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Ultrasound Obstet Gynecol. 2009 Nov;34(5):556-65. doi: 10.1002/uog.7327.

New fetal weight estimation models using fractional limb volume.

Author information

1
Division of Fetal Imaging, Department of Obstetrics and Gynecology, Oakland University William Beaumont School of Medicine, Royal Oak, MI 48073-6769, USA. wlee@beaumont.edu

Abstract

OBJECTIVES:

The main goal of this study was to determine the accuracy and precision of new fetal weight estimation models, based on fractional limb volume and conventional two-dimensional (2D) sonographic measurements during the second and third trimesters of pregnancy.

METHODS:

A prospective cross-sectional study of 271 fetuses was performed using three-dimensional ultrasonography to extract standard measurements-biparietal diameter (BPD), abdominal circumference (AC) and femoral diaphysis length (FDL)-plus fractional arm volume (AVol) and fractional thigh volume (TVol) within 4 days of delivery. Weighted multiple linear regression analysis was used to develop 'modified Hadlock' models and new models using transformed predictors that included soft tissue parameters for estimating birth weight. Estimated and observed birth weights were compared using mean percent difference (systematic weight estimation error) and the SD of the percent differences (random weight estimation error). The proportion of newborns with estimated birth weight within 5 or 10% of actual birth weight were compared using McNemar's test.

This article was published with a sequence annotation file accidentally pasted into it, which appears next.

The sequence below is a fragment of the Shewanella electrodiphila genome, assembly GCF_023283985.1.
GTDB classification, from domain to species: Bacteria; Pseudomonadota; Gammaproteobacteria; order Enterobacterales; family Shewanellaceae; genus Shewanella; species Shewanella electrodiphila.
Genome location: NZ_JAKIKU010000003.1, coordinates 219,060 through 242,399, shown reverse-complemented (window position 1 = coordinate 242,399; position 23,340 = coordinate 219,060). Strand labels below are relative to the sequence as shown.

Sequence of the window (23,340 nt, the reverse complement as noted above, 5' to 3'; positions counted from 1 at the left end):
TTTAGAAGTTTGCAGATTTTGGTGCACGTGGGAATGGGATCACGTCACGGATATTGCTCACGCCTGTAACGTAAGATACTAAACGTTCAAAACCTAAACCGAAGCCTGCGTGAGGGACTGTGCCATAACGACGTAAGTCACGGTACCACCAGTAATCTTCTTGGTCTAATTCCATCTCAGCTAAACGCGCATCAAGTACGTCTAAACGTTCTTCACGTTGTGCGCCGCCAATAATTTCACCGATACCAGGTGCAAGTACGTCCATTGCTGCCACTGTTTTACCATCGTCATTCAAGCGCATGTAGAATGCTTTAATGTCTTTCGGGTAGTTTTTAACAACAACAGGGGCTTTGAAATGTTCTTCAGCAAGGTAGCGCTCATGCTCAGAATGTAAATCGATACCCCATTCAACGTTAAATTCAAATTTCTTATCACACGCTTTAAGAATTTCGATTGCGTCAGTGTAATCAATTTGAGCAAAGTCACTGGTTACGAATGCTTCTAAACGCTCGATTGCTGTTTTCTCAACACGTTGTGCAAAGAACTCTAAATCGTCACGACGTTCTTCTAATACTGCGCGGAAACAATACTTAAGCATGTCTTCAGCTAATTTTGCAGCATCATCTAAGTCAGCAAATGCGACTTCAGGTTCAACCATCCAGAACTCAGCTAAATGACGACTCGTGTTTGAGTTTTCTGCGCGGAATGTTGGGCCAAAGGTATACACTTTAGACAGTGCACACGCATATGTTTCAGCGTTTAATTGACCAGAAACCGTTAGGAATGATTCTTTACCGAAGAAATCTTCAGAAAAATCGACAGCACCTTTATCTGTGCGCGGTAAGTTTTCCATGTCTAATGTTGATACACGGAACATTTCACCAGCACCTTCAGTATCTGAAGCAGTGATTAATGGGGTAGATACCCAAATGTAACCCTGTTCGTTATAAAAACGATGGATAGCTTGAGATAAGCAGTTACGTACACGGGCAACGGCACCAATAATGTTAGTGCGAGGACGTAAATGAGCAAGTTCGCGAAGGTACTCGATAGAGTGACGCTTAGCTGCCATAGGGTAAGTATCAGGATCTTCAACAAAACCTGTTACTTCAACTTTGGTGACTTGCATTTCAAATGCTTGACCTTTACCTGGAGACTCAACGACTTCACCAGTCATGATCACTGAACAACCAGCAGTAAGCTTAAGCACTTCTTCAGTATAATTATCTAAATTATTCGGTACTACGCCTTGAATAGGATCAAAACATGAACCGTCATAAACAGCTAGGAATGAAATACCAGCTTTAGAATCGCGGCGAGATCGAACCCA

RESULTS:

Birth weights in the study group ranged from 235 to 5790 g, with equal proportions of male and female infants. Six new fetal weight estimation models were compared with the results for modified Hadlock models with sample-specific coefficients. All the new models were very accurate, with mean percent differences that were not significantly different from zero. Model 3 (which used the natural logarithms of BPD, AC and AVol) and Model 6 (which used the natural logarithms of BPD, AC and TVol) provided the most precise weight estimations (random error = 6.6% of actual birth weight) as compared with 8.5% for the best original Hadlock model and 7.6% for a modified Hadlock model using sample-specific coefficients. Model 5 (which used the natural logarithms of AC and TVol) classified an additional 9.1% and 8.3% of the fetuses within 5% and 10% of actual birth weight and Model 6 classified an additional 7.3% and 4.1% of infants within 5% and 10% of actual birth weight.

CONCLUSION:

The precision of fetal weight estimation can be improved by adding fractional limb volume measurements to conventional 2D biometry. New models that consider fractional limb volume may offer novel insight into the contribution of soft tissue development to weight estimation.

PMID:
19725080
PMCID:
PMC2784152
DOI:
10.1002/uog.7327
[Indexed for MEDLINE]
Free PMC Article
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